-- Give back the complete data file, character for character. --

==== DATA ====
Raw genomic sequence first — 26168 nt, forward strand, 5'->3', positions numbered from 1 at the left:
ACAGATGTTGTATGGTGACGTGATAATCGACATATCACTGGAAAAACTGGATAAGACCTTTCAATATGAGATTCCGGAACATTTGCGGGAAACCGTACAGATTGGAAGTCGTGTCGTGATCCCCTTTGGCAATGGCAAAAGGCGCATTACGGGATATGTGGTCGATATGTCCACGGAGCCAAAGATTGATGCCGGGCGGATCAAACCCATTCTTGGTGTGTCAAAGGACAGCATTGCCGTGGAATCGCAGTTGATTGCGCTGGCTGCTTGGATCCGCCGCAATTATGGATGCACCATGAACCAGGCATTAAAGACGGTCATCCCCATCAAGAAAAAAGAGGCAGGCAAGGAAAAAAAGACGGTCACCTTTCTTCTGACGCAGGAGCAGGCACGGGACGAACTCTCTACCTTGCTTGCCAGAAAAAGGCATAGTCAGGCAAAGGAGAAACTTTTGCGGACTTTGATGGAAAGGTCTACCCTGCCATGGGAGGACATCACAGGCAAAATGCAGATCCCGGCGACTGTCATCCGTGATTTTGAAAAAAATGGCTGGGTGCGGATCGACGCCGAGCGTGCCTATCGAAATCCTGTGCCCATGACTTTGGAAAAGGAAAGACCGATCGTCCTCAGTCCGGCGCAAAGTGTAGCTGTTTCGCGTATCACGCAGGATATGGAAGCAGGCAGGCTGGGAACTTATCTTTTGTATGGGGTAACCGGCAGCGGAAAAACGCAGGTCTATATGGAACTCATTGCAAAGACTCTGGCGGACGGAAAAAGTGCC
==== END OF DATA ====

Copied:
Raw genomic sequence first — 26168 nt, forward strand, 5'->3', positions numbered from 1 at the left:
ACAGATGTTGTATGGTGACGTGATAATCGACATATCACTGGAAAAACTGGATAAGACCTTTCAATATGAGATTCCGGAACATTTGCGGGAAACCGTACAGATTGGAAGTCGTGTCGTGATCCCCTTTGGCAATGGCAAAAGGCGCATTACGGGATATGTGGTCGATATGTCCACGGAGCCAAAGATTGATGCCGGGCGGATCAAACCCATTCTTGGTGTGTCAAAGGACAGCATTGCCGTGGAATCGCAGTTGATTGCGCTGGCTGCTTGGATCCGCCGCAATTATGGATGCACCATGAACCAGGCATTAAAGACGGTCATCCCCATCAAGAAAAAAGAGGCAGGCAAGGAAAAAAAGACGGTCACCTTTCTTCTGACGCAGGAGCAGGCACGGGACGAACTCTCTACCTTGCTTGCCAGAAAAAGGCATAGTCAGGCAAAGGAGAAACTTTTGCGGACTTTGATGGAAAGGTCTACCCTGCCATGGGAGGACATCACAGGCAAAATGCAGATCCCGGCGACTGTCATCCGTGATTTTGAAAAAAATGGCTGGGTGCGGATCGACGCCGAGCGTGCCTATCGAAATCCTGTGCCCATGACTTTGGAAAAGGAAAGACCGATCGTCCTCAGTCCGGCGCAAAGTGTAGCTGTTTCGCGTATCACGCAGGATATGGAAGCAGGCAGGCTGGGAACTTATCTTTTGTATGGGGTAACCGGCAGCGGAAAAACGCAGGTCTATATGGAACTCATTGCAAAGACTCTGGCGGACGGAAAAAGTGCC